Lives of the fellows

John Kingdon Guy Webb

b.29 October 1918 d.17 August 2010
OBE(1971) MB BCh Oxon FRCP(1967)

John Kingdon Guy Webb was director and professor of paediatrics at the Christian Medical College and Hospital (CMCH), Vellore, India. Born in London, he was the son of Arthur Herbert Guy Webb, a manufacturer, and his wife Elsie née Greengrass, whose father, Henry, was a company director. Educated at Highgate School, he studied medicine at Balliol College, Oxford and the Radcliffe Infirmary. After qualifying he joined the Army as a regimental medical officer serving from 1942 to 1945 and then became a graded physician with the British Army on the Rhine from 1946 to 1947.

On demobilisation he was children’s registrar at the Churchill Hospital, Oxford from 1948 to 1950, and then moved to Newcastle-upon-Tyne to train in paediatrics with James Spence [Munk’s Roll, Vol.V, p.386] at the Newcastle Babies Hospital and the Royal Victoria Infirmary. While there, he was inspired by a lecture, given by Frank Lake, on the CMCH at Vellore in South India, and he decided that was where he wanted to work.

In 1953 he was appointed professor of paediatrics at the CMCH. At the time only six of the medical colleges in the country had a children’s department. There were only a minimal number of dedicated paediatricians and he was to be the only one in Vellore. Alongside a huge clinical workload of children with sometimes very complicated disorders, he found time to train up a new generation of paediatricians. Head of the department from 1953 to 1967, he became deputy director and, finally, director. He made a point of encouraging research and his group was the first to identify Japanese B virus as the cause of an encephalitis epidemic in Tamil Nadu and filarial infection as the hitherto unknown cause of a common respiratory complaint, tropical eosinopilia. In the community he set up field virus laboratories and employed teams of people to study common childhood problems including malnutrition. In 1970 he renamed the department of paediatrics the ‘department of child health’ in an attempt to put the focus on preventive measures and more positive aspects of child welfare. He was president of the Indian Pediatric Society from 1958 to 1959.

After 18 years in India, he returned to Newcastle in 1972 and became James Spence professor of child health. Here again he emphasised the importance of encouraging his students to get involved in the community. Each student was allocated a family with a disabled child and asked, with the help of a community paediatrician to write a full report on the child and the effect of its disabilities on the family. He also helped to initiate a major project to set standards for the care of children in general practice.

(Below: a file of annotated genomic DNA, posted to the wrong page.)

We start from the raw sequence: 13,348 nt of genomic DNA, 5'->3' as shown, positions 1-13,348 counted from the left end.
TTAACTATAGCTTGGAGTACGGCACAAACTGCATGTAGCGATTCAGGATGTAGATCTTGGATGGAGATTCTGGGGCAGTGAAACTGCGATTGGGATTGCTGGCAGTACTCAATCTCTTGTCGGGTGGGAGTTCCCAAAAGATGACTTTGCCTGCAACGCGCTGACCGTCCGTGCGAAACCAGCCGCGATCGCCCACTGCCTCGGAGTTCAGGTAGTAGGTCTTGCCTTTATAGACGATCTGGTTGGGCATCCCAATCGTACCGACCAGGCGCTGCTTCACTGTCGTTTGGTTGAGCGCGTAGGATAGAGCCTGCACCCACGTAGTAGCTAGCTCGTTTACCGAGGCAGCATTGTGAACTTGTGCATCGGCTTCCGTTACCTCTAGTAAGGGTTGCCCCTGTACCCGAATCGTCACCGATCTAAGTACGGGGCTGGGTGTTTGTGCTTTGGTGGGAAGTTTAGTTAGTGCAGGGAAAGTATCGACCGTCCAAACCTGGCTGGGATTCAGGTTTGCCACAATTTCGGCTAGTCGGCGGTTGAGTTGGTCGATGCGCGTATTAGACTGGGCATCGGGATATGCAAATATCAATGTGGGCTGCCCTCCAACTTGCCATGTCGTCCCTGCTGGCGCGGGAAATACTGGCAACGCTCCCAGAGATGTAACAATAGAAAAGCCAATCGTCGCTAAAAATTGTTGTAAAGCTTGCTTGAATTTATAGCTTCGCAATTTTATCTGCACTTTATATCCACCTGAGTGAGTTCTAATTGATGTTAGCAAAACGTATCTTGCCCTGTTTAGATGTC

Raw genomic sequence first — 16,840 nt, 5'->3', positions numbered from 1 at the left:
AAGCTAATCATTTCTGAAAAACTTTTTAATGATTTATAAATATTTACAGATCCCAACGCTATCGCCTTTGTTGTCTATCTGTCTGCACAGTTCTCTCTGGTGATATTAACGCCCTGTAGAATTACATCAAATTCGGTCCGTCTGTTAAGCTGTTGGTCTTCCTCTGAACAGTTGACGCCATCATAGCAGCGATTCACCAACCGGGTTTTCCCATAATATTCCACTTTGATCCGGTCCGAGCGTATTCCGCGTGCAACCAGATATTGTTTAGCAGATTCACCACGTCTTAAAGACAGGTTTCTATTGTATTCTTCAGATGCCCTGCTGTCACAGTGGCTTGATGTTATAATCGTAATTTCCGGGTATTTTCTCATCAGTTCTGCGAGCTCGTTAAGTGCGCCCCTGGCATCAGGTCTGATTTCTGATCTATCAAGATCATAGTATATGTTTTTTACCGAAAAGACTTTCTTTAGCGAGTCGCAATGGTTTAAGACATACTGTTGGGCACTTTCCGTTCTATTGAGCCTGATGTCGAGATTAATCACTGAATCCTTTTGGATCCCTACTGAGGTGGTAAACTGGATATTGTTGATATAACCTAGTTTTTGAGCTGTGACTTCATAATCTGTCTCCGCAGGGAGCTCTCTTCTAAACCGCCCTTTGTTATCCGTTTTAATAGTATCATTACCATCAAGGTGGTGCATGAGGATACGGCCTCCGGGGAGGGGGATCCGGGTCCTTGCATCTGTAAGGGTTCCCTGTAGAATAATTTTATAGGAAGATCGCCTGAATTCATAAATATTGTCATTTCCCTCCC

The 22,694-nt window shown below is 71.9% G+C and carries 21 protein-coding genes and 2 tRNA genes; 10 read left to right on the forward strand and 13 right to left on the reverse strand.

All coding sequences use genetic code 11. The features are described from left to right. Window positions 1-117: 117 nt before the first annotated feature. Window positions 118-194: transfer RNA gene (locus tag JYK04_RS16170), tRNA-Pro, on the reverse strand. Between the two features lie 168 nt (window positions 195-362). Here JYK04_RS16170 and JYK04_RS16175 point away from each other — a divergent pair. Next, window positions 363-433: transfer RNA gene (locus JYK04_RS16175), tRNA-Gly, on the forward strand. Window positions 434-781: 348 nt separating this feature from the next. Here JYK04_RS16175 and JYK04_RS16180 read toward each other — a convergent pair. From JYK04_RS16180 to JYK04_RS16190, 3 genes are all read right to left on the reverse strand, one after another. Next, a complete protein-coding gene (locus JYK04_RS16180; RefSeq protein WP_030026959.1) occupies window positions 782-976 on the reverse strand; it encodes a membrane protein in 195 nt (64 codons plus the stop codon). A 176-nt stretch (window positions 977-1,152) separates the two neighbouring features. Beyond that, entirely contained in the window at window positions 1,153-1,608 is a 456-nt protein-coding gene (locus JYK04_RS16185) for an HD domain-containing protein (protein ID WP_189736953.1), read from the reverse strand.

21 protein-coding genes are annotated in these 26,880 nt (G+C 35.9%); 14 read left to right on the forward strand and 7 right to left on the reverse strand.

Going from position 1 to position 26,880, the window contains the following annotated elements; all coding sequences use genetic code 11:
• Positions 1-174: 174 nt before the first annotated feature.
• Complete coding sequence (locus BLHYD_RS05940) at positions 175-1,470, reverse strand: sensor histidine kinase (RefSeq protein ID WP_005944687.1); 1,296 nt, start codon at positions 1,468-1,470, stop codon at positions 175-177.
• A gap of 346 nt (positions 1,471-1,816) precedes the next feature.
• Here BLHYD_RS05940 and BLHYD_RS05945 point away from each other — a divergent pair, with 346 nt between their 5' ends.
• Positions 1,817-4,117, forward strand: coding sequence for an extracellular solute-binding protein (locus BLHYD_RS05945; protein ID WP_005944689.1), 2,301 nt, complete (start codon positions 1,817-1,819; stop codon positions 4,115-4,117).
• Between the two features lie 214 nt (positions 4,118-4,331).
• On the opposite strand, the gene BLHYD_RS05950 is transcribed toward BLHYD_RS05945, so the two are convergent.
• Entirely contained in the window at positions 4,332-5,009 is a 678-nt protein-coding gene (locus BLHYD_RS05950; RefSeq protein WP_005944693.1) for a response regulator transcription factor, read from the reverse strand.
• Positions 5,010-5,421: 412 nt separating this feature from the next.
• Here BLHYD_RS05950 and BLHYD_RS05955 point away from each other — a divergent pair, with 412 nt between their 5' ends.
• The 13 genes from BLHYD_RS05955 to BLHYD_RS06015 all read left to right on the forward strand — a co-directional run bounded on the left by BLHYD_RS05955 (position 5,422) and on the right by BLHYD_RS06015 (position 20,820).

After his retirement, he became director of the Child to Child programme which encouraged children in developing countries to share information they were given on simple health issues with their family and neighbours. He also worked at Great Ormond Street Hospital specialising in tropical paediatrics.

An outstanding sportsman at school, he won the Kinnaird cup playing Eton Fives and was in the Guinness book of records for many years. At Oxford he won a soccer blue and was in the Eton Fives IV.

In 1949 he married Alison Dora née Reid, whose father managed an export/import business. She was a graduate in medicine from St Hilda’s College, Oxford, and a psychiatrist. During their time in India she set up a local school on the veranda of their home. They had five children and Alison returned to the UK in the 1960s to enable them to attend English schools. Four of their children became medical practitioners and one is a linguist and oenologist married to a doctor. When he died Alison survived him, along with their children, Andrew, Philip, Michael, Clare and Jonathan and 15 grandchildren. Jonathan was, at one time, England rugby captain. Alison died on 16 September 2014.

RCP editor

[BMJ 2010 343 4578 www.bmj.com/content/343/bmj.d4578;CMC newsline 2010 48 – both accessed 29 June 2015]

(Volume XII, page web)

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